The Vasa: Sweden’s Titanic

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Podcast Transcript

The Swedish King Gustavus Adolphus oversaw the rise of Sweden as one of the great powers in Europe.

In 1626, he ordered the construction of a warship that would be the most powerful floating platform in Northern Europe. 

Its maiden voyage in 1628 was one of the most memorable of any ship in history. 

Learn more about the Vasa, its incredible maiden voyage, and its status today, on this episode of Everything Everywhere Daily.


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You probably don’t think of Sweden today as a great military power, but actually once was. 

During the reign of King Gustavus Adolphus, Sweden reached its peak of military power and influence in Europe. The Swedish Empire held territory in what is today the countries of Sweden, Norway, Finland, Germany, Poland, Estonia, Latvia, Lithuania, and Russia. 

Sweden’s success came from its great leadership and its army. They were a land power and Gustavus Adolphus was an all-time great general.

They weren’t that much of a naval power. They had a fleet of ships, but they were mostly smaller ships and they couldn’t compete with top tier ships of the line which was produced by the other major powers like England and France. Sweden’s ships were mostly designed for escort and patrol duty.

In 1625, Sweden lost 10 ships in a storm. In 1627, they lost two of their biggest ships to Poland in a skirmish. 

Basically, they were a mediocre naval power.

In 1626, the king ordered the creation of a ship that could serve as the flagship for the Swedish navy. The ship was to be named the Vasa, which was the name of the Swedish royal house that he was the head of. 

The construction of the ship was ordered during a period where they were fighting Poland-Lithuania, they had very poor relations with Denmark, and were worried about an invasion by Catholic powers on the continent.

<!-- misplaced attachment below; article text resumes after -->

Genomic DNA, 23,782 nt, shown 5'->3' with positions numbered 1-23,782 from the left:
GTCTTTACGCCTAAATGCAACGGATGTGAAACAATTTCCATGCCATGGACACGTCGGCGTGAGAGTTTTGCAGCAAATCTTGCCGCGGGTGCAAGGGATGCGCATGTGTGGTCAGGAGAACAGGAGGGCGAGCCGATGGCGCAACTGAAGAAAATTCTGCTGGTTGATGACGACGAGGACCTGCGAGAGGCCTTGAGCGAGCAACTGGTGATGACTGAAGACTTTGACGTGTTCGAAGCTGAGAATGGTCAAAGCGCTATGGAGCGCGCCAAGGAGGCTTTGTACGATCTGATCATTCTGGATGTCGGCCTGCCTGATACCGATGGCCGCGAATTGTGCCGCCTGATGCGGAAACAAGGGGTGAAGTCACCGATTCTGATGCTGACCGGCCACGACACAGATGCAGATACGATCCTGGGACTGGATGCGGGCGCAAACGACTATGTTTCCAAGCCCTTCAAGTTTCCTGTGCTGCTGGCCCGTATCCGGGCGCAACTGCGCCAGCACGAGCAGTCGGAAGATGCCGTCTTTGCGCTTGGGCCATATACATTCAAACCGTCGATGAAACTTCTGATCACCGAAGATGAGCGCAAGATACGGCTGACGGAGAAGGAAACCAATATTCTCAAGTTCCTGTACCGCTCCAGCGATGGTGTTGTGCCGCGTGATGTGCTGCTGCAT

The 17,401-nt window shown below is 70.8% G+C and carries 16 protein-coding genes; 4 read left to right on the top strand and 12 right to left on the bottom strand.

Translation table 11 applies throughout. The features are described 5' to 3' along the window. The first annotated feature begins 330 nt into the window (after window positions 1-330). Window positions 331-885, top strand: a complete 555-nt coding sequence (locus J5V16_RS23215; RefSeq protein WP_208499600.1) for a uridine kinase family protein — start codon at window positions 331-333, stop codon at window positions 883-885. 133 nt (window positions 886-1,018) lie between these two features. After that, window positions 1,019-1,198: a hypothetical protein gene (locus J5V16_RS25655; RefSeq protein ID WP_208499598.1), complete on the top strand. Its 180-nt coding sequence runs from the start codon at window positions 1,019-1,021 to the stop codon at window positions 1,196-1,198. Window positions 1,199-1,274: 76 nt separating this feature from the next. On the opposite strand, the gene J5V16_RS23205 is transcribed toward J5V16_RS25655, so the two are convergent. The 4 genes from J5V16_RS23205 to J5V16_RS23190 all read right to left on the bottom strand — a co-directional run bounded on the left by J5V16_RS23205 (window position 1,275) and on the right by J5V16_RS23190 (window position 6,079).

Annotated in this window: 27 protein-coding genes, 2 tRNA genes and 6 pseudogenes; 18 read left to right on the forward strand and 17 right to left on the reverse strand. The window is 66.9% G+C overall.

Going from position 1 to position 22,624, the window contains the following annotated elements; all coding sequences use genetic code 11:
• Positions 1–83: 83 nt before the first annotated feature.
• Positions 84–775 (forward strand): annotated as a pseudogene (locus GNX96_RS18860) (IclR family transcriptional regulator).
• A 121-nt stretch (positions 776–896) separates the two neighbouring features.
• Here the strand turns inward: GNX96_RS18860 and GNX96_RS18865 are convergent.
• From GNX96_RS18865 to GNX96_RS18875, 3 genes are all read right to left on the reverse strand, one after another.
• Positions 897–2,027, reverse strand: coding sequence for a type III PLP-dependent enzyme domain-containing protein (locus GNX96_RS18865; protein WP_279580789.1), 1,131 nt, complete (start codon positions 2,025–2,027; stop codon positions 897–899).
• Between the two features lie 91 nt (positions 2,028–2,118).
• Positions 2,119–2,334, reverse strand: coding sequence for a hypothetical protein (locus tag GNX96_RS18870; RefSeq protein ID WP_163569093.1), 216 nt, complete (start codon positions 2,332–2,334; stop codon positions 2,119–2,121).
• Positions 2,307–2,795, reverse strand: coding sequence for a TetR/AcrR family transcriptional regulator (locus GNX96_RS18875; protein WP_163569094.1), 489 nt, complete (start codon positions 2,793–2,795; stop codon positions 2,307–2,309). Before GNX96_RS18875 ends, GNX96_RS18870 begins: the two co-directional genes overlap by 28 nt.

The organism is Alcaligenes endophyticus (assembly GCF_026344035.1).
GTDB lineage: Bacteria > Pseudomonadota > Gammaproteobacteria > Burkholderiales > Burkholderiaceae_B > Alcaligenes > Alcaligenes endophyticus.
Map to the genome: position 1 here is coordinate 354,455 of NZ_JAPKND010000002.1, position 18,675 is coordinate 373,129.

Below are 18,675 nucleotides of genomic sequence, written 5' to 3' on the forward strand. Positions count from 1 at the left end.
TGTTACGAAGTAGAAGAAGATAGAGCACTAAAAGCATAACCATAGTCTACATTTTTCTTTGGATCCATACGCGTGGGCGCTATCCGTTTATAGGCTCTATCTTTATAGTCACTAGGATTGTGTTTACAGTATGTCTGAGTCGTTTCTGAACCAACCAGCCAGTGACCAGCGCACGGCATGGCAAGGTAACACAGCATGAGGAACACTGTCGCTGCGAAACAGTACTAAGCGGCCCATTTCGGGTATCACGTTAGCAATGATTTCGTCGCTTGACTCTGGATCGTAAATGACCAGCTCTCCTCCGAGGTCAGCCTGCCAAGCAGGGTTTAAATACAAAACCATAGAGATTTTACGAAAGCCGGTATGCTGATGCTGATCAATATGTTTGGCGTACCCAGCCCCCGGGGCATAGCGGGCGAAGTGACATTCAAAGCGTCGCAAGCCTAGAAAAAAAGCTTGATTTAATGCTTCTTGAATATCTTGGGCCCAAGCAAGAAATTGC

The king was notified that Denmark was building a ship with two gun decks, so of course, he wanted Sweden to have a ship with two gun decks as well. The two-deck gunship was a huge innovation in shipbuilding in the 17th century, but there was one problem.

No one in Sweden had ever built a two-deck ship before, and the original plan for the Vasa was for a single deck gunship.

The shipbuilder was a man by the name of Henrik Hybertsson. He had built many ships before, but when the requirements were changed to a two-deck ship, a ship he had never built before, he didn’t have any written plans. 

A two-deck gunship isn’t just a case of putting a second deck on a ship. Each deck will be laden with heavy cannons and the second deck totally changes how the ship floats and its stability. 

Hybertsson became sick about midway through construction and died before it was finished. The construction contract was then passed to his widow Margareta Nilsdotter.

The ship was to be 69 meters or 226 feet long with a height of 52.5 meters or 172 feet. A very tall ship. 

However, what made it special wasn’t its size per se. There were bigger ships which had been made. What made it special was the number of guns. It was scheduled to have 72 guns, which is twice the number the original single deck design was supposed to have.